About 100 students at Dzantik’i Heeni Middle School lay across the gym floor, covered in “blood” with distorted limbs.
One crept across the floor, facing them, and raised his hands. Zombies emerged from the floor and followed the direction of eigth-grader Malik Jones — the lead zombie.
The mob of zombies danced to Michael Jackson’s “Thriller,” and once they expended all their undead energy, they crawled toward the audience to possibly infect them with the zombie disease.
Friday’s Zombie Day was part of Spirit Week for the school and physical education teacher Luke Adams taught more than 200 students the moves to “Thriller” along with guest student helpers Danica Paguio and Angela Endicott, both seniors at Juneau-Douglas High School.
This coordinated dance is believed to be the largest and first of its kind at the school. Adams said students had been asking for more activities in gym class — specifically dance.
“Teaching PE, there are always kids in the class who are always looking for that thing they want to do,” Adams said. “It’s so easy to get caught up in skills and sports. Some of my best students were looking for something else.”
In the past, Adams has taught some similar coordinated moves through cheerleading, but not any dances.
“Sometimes we’ll have a dance Friday where we turn on music and the kids just dance,” Adams said. “There’s never been anything coordinated to this level.”
The idea was initially met with skepticism from students. Jackson’s “Thriller” — released in 1984 — isn’t exactly new for today’s young minds and the thought of performing in front of the entire school is another chill factor.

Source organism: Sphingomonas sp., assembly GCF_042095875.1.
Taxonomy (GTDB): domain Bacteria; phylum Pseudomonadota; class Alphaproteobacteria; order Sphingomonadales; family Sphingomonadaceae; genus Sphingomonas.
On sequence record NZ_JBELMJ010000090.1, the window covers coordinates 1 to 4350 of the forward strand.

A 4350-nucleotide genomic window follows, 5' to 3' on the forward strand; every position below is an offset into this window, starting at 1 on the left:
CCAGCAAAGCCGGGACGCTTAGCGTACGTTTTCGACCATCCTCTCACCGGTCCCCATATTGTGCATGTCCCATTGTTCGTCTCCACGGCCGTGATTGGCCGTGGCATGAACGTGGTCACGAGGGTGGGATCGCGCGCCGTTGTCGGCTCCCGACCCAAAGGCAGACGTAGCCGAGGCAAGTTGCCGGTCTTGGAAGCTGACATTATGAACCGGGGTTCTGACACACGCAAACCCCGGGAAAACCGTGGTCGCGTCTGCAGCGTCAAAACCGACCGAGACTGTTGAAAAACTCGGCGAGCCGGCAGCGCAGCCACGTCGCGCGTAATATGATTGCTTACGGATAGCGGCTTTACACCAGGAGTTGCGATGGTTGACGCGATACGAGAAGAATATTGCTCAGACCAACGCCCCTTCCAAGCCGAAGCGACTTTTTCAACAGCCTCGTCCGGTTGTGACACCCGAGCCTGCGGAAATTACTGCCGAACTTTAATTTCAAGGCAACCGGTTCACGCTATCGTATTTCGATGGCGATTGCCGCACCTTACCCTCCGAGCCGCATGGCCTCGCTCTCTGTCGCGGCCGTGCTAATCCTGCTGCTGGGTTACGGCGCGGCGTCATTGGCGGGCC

“All my classes started doing it, and they were having fun,” Adams said. “We decided let’s do it, let’s do it before an assembly. ... At first there was some question that it was so old. But at the same time they’ve heard it. Everyone’s heard it.”
Adams said they also talked about different aspects of the song and how the video changed music videos.
Adams believes the part that won students over was they were performing it so close to Halloween — they started learning it the first week of October — and because they got to be zombies.
Thriller, Adams said, was chosen because of its uniqueness and because “it wasn’t the ‘Electric Slide.’”
Next year the group of teachers involved with Spirit Week wants to start out the year with an assembly like this to help get students energized and connect with each other.
Adams said it could be difficult to get a large group involved in another dance right away in the school year, but believes it’s possible since there are many who have now done it.
The school tries to have Spirit Week every quarter at transitions, Adams said, which involves getting students and staff to dress up in themes like “twins day” or “monochromatic day.”
DZ is split up into “houses” (Aurora, Midnight Sun, Shooting Star) and each competes for the most participation. The winner is chosen at the end of the week and their house’s insignia is put into a trophy for display.
“Before last year we hadn’t had an assembly in three years,” Adams said, adding his inspiration came from the school spirit at JDHS. “Now, overall there is a more positive feel around the school because the kids are more connected, as you can see with the teachers dressing up.
“It’s a good way to create a lot of those positive relations with kids. You don’t have to be the best student to participate in this week. It gives kids a chance to be involved, gives them a chance to relax and have fun.”
• Contact reporter Sarah Day at 523-2279 or at firstname.lastname@example.org.